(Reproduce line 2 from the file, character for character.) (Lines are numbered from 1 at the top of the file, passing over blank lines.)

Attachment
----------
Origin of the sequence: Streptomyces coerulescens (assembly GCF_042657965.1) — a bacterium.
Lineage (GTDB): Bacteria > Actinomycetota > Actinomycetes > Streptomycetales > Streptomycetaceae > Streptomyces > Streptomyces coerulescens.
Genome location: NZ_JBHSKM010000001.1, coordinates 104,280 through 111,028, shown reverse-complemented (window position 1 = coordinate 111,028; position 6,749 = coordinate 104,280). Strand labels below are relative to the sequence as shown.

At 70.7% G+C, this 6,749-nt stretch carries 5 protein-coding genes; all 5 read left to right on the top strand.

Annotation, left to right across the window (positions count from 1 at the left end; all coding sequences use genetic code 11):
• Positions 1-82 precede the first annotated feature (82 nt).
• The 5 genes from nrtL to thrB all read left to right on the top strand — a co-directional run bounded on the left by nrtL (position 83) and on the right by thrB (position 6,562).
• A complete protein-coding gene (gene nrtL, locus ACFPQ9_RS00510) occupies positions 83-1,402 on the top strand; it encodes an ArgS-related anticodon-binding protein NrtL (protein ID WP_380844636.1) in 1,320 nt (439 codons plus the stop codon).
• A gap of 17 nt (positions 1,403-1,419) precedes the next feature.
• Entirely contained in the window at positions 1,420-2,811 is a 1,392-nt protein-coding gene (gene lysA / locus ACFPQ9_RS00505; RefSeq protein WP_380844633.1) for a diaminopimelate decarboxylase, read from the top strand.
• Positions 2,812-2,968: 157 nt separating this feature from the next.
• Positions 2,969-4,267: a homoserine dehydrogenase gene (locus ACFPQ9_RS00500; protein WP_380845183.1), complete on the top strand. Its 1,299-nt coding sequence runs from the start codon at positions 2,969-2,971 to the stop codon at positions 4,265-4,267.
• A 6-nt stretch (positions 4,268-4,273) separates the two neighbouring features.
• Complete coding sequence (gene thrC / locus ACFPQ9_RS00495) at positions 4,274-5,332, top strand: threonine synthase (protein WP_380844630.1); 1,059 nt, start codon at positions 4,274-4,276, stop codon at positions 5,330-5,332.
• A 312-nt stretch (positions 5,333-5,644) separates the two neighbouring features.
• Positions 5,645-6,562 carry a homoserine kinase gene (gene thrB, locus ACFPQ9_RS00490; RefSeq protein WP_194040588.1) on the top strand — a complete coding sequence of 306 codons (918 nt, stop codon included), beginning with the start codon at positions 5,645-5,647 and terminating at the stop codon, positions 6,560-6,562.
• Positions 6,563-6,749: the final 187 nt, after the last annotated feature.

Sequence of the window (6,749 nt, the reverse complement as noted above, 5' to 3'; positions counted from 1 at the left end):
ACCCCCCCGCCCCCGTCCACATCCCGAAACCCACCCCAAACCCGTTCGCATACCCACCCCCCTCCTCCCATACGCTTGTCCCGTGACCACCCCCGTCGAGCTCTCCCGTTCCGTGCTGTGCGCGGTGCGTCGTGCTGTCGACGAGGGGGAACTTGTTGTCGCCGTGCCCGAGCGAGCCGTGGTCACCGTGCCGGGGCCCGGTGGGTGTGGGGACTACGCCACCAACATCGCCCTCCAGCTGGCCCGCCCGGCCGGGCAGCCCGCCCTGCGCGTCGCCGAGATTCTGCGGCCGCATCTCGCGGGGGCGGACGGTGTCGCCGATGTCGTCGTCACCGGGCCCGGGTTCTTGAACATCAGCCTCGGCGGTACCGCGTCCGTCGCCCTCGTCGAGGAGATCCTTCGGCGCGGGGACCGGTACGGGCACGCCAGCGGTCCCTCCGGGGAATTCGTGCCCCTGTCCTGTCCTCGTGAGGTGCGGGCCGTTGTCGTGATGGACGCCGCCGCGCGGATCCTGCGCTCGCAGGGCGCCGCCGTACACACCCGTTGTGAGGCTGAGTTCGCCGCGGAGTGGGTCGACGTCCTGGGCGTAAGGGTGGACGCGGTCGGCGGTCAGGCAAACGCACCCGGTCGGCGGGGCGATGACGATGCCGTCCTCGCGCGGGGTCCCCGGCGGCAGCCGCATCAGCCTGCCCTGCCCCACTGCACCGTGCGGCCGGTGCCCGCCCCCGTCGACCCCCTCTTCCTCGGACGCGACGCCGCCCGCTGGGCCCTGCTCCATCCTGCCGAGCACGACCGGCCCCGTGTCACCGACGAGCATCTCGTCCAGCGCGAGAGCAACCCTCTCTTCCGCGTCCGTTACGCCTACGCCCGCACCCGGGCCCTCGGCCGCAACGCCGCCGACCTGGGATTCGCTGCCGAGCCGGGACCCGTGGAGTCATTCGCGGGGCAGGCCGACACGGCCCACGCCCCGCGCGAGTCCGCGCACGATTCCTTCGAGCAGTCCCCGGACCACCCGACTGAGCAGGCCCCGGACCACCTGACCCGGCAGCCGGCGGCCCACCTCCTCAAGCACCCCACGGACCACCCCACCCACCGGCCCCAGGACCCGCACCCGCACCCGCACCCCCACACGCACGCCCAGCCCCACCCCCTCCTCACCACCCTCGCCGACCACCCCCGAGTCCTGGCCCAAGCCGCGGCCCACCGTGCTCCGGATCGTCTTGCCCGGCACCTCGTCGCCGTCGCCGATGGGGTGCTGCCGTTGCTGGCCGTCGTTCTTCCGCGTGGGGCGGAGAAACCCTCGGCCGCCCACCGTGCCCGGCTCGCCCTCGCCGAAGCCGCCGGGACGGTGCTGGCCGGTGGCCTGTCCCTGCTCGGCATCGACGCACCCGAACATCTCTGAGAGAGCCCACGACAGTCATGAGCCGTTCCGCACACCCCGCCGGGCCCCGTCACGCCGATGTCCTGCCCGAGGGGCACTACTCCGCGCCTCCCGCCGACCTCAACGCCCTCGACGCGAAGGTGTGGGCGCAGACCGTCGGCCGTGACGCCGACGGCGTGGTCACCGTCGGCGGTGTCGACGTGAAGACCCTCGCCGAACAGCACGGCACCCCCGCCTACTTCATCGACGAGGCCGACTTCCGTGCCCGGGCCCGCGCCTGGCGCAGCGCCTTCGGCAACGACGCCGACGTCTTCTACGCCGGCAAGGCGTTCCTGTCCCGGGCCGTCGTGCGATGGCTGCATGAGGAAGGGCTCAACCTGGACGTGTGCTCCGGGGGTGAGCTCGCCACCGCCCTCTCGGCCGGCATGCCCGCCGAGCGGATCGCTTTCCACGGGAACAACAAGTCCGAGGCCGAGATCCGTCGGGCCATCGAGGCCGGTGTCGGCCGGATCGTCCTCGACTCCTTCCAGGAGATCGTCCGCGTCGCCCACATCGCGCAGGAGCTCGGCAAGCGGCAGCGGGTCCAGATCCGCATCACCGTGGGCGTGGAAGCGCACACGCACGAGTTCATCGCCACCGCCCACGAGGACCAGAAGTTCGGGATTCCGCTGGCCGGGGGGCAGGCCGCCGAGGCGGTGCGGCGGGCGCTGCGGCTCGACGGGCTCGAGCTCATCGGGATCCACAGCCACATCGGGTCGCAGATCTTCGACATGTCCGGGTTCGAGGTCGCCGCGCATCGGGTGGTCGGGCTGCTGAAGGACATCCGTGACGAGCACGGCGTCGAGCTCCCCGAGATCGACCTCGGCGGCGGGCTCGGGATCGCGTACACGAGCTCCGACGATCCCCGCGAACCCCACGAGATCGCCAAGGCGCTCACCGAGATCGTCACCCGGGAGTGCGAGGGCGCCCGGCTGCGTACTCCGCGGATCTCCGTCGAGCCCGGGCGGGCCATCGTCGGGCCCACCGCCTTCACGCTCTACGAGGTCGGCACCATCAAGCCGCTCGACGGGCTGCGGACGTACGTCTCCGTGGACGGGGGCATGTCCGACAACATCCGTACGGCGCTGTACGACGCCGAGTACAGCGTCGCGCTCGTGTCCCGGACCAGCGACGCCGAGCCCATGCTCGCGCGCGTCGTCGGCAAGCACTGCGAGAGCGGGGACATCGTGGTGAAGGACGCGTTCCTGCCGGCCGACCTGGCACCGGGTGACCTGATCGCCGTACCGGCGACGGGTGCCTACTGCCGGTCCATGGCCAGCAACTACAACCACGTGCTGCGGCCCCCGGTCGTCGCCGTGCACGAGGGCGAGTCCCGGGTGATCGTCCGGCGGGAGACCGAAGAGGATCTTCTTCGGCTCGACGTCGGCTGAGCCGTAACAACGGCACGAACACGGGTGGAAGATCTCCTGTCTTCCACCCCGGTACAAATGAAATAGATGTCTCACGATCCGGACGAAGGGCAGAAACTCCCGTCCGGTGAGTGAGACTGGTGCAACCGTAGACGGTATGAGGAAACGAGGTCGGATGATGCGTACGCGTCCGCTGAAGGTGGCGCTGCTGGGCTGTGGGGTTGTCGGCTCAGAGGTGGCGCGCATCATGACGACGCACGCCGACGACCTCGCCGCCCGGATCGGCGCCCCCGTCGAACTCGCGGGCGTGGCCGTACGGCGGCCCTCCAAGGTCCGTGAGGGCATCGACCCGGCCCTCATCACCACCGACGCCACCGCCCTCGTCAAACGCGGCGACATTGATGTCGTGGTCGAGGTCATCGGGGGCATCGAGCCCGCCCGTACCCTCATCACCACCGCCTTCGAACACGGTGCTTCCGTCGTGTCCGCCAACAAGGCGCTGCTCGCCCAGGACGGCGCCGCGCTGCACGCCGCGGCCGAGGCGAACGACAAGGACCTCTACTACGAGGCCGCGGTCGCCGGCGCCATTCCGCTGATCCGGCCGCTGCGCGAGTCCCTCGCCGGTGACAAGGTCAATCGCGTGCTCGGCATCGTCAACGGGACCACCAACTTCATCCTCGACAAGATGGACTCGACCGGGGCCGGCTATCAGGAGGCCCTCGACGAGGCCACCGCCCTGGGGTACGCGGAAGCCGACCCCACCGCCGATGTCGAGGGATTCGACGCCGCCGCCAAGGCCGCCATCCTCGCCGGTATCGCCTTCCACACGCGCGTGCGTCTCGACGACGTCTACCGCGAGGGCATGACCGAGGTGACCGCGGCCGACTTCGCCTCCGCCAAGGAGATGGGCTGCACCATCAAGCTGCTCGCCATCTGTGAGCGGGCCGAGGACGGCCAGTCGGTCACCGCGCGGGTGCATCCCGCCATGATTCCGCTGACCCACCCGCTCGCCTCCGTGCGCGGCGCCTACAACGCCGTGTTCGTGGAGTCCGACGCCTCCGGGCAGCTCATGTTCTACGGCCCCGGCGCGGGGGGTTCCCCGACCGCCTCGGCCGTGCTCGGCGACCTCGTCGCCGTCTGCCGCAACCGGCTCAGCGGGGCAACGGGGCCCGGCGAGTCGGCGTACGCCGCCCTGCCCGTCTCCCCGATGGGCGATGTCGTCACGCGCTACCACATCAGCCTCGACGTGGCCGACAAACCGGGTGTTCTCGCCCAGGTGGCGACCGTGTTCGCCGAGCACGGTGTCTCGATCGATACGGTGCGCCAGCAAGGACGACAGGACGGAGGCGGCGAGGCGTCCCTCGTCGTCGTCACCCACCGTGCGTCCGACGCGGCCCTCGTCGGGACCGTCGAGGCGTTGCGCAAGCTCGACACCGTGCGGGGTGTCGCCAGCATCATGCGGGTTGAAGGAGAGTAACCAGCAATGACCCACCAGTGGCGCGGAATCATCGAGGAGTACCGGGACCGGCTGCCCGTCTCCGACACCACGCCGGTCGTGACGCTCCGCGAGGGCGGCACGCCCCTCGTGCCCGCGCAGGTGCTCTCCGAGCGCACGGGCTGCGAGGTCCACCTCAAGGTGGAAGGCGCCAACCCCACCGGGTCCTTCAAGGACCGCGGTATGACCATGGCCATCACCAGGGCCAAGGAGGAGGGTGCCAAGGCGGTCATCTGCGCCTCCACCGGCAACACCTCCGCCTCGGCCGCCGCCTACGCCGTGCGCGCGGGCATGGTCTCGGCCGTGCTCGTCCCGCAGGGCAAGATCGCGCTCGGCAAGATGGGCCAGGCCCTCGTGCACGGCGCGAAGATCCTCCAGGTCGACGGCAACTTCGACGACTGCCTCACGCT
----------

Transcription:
Lineage (GTDB): Bacteria > Actinomycetota > Actinomycetes > Streptomycetales > Streptomycetaceae > Streptomyces > Streptomyces coerulescens.